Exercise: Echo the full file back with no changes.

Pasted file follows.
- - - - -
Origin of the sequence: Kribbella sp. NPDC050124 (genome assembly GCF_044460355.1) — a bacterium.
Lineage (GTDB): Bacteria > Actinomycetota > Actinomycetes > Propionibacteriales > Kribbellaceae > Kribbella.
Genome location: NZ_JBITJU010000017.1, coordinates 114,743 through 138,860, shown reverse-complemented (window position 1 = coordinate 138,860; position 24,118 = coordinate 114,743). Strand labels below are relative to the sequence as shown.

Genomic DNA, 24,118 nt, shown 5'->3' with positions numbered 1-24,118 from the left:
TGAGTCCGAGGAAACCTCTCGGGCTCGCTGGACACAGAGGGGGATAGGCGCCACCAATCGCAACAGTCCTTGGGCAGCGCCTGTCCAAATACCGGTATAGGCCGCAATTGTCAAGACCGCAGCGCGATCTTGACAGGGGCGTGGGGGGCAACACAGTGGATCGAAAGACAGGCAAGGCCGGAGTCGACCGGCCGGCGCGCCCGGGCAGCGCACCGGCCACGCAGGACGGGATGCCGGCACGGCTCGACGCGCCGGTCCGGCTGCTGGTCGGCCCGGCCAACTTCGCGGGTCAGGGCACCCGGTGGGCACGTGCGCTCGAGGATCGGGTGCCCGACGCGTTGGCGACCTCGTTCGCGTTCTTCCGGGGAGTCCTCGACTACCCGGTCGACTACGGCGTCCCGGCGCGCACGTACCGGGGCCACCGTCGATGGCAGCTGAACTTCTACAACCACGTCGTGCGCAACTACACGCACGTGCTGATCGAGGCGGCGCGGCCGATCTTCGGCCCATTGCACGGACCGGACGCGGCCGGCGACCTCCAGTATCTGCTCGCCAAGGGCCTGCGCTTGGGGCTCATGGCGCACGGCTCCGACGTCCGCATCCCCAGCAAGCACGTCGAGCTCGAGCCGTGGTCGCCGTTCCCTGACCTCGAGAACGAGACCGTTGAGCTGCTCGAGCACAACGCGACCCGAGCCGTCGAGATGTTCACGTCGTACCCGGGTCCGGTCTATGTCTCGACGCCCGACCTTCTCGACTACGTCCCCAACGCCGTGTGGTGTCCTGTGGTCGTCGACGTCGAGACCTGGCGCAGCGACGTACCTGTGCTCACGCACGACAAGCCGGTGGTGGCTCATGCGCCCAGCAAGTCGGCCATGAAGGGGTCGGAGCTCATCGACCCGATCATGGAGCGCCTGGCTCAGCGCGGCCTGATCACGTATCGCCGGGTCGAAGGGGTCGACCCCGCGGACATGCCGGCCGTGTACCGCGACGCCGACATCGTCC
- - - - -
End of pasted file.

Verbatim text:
Origin of the sequence: Kribbella sp. NPDC050124 (genome assembly GCF_044460355.1) — a bacterium.
Lineage (GTDB): Bacteria > Actinomycetota > Actinomycetes > Propionibacteriales > Kribbellaceae > Kribbella.
Genome location: NZ_JBITJU010000017.1, coordinates 114,743 through 138,860, shown reverse-complemented (window position 1 = coordinate 138,860; position 24,118 = coordinate 114,743). Strand labels below are relative to the sequence as shown.

Genomic DNA, 24,118 nt, shown 5'->3' with positions numbered 1-24,118 from the left:
TGAGTCCGAGGAAACCTCTCGGGCTCGCTGGACACAGAGGGGGATAGGCGCCACCAATCGCAACAGTCCTTGGGCAGCGCCTGTCCAAATACCGGTATAGGCCGCAATTGTCAAGACCGCAGCGCGATCTTGACAGGGGCGTGGGGGGCAACACAGTGGATCGAAAGACAGGCAAGGCCGGAGTCGACCGGCCGGCGCGCCCGGGCAGCGCACCGGCCACGCAGGACGGGATGCCGGCACGGCTCGACGCGCCGGTCCGGCTGCTGGTCGGCCCGGCCAACTTCGCGGGTCAGGGCACCCGGTGGGCACGTGCGCTCGAGGATCGGGTGCCCGACGCGTTGGCGACCTCGTTCGCGTTCTTCCGGGGAGTCCTCGACTACCCGGTCGACTACGGCGTCCCGGCGCGCACGTACCGGGGCCACCGTCGATGGCAGCTGAACTTCTACAACCACGTCGTGCGCAACTACACGCACGTGCTGATCGAGGCGGCGCGGCCGATCTTCGGCCCATTGCACGGACCGGACGCGGCCGGCGACCTCCAGTATCTGCTCGCCAAGGGCCTGCGCTTGGGGCTCATGGCGCACGGCTCCGACGTCCGCATCCCCAGCAAGCACGTCGAGCTCGAGCCGTGGTCGCCGTTCCCTGACCTCGAGAACGAGACCGTTGAGCTGCTCGAGCACAACGCGACCCGAGCCGTCGAGATGTTCACGTCGTACCCGGGTCCGGTCTATGTCTCGACGCCCGACCTTCTCGACTACGTCCCCAACGCCGTGTGGTGTCCTGTGGTCGTCGACGTCGAGACCTGGCGCAGCGACGTACCTGTGCTCACGCACGACAAGCCGGTGGTGGCTCATGCGCCCAGCAAGTCGGCCATGAAGGGGTCGGAGCTCATCGACCCGATCATGGAGCGCCTGGCTCAGCGCGGCCTGATCACGTATCGCCGGGTCGAAGGGGTCGACCCCGCGGACATGCCGGCCGTGTACCGCGACGCCGACATCGTCC